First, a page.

News in Brief
California 'Parent Trigger' School Opens Its Doors
The first school to come into being as a result of a “parent trigger” law has opened its doors.
The Desert Trails Preparatory Academy, in Adelanto, Calif., welcomed students late last month after a tumultuous process led by a group of parents who said they wanted to change the leadership and direction of what has been an academically struggling school serving grades K-6.
The effort to create the new school roiled the community and touched off a legal battle, in which a judge ultimately ruled that the parents invoking the trigger policy had met the legal standards to go forward with their plans. The website of the former Desert Trails Elementary School lists four other attendance options for students for the 2013-14 school year.
Parent-trigger laws typically allow for the overhaul of a low-performing school, and potentially the removal of its administration and staff, if signatures can be collected from a majority of parents of children at the school who agree to take that step.
Backers of those plans see them as grassroots initiatives to bring immediate and dramatic improvements to schools that have resisted change and shown no signs of improving soon. But detractors say trigger policies divide communities—they cite the Desert Trails fight as an example—and leave parents at the will of outside operators who potentially have little investment in producing a better school.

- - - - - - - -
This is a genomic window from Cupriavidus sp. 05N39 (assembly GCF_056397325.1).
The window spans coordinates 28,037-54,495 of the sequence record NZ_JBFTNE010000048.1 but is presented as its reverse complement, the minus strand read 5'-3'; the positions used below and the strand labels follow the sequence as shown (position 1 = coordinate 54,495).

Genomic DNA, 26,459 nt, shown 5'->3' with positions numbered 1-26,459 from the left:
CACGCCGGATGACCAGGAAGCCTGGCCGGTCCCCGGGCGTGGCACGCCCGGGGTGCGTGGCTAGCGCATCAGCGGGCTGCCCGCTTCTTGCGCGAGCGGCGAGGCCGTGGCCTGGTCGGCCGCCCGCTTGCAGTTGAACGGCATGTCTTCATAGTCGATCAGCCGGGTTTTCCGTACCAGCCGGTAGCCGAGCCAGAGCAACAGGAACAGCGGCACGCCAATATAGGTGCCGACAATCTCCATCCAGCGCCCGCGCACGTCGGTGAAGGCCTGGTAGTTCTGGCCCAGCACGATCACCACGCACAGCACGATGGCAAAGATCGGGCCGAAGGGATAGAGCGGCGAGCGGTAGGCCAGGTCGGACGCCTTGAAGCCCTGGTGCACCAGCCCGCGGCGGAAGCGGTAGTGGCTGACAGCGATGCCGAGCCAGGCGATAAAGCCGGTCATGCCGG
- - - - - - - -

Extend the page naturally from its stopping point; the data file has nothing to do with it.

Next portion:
California was the first state to approve a parent-trigger law, in 2010. The initial undertaking to use the state law to redesign an academically struggling school, in the Southern California community of Compton, disintegrated in political and legal turmoil.
Despite the fights on display in California, legislators in other states have been drawn to trigger laws. As of spring, at least 25 states had considered parent-trigger policies, and seven of them had adopted laws establishing the policies, according to the National Conference of State Legislatures.
Vol. 32, Issue 37, Page 4